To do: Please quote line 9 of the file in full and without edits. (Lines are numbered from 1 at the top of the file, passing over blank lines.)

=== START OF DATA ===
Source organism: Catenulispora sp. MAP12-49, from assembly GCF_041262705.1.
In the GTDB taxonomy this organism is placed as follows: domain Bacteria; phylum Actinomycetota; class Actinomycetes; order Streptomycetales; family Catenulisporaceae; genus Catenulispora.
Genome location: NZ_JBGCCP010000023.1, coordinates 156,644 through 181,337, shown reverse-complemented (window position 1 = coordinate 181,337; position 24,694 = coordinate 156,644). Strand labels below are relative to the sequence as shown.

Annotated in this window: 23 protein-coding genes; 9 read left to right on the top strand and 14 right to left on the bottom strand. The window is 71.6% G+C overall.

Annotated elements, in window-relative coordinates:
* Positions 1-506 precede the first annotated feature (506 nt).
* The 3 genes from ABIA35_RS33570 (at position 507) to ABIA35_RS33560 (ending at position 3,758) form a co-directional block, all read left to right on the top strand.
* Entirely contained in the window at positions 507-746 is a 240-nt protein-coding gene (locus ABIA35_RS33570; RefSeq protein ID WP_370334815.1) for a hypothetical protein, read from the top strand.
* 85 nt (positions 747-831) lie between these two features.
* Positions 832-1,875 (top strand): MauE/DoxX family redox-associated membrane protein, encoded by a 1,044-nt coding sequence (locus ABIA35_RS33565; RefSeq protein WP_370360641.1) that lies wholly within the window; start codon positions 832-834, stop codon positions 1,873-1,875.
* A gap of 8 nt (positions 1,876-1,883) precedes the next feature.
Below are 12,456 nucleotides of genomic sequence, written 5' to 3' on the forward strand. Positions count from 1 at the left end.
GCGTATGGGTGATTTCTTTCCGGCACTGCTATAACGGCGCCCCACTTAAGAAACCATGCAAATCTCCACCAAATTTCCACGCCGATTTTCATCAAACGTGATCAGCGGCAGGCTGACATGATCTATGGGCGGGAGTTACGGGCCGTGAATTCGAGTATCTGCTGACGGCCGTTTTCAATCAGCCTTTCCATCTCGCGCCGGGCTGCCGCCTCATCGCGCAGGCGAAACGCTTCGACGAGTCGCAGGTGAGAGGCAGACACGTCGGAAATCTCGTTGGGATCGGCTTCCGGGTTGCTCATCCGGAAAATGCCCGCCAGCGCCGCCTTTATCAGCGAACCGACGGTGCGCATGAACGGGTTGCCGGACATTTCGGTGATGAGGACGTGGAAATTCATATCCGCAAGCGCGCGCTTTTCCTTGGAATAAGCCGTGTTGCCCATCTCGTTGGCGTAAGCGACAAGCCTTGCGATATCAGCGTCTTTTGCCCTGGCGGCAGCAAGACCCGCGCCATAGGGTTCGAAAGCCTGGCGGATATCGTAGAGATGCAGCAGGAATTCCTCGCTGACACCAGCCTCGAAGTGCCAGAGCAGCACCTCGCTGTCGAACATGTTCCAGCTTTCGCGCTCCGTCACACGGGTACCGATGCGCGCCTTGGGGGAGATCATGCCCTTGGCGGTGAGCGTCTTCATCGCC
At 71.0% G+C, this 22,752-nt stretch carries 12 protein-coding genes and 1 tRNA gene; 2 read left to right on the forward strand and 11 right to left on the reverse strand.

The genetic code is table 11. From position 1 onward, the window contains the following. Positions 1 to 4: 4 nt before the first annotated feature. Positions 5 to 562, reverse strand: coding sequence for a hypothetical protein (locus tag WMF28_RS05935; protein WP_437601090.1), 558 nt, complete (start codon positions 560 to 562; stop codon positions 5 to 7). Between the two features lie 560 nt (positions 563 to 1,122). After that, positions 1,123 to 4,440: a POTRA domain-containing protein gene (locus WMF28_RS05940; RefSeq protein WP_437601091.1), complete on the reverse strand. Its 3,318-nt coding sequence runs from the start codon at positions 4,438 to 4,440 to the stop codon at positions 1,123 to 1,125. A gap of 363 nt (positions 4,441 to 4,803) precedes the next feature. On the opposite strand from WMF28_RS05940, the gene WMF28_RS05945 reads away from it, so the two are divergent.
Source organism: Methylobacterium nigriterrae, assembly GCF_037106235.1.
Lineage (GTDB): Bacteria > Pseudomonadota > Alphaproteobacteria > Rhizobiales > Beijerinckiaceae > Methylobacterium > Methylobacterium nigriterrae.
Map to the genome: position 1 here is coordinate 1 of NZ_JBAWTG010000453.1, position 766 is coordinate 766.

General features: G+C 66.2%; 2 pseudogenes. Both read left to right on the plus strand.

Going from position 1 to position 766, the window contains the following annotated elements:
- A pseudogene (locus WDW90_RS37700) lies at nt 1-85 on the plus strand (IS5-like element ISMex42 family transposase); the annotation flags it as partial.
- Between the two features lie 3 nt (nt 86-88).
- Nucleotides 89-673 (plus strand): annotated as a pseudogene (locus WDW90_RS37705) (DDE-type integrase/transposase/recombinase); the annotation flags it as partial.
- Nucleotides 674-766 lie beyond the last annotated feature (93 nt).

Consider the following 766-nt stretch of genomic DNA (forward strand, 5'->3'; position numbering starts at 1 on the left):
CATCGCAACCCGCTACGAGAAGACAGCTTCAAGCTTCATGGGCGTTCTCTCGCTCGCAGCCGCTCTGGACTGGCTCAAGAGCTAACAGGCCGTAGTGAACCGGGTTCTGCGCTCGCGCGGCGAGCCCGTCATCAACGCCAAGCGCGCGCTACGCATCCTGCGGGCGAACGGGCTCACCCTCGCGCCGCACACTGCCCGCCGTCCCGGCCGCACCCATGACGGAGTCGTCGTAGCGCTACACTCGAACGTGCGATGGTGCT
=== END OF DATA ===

* 85 nt (positions 747-831) lie between these two features.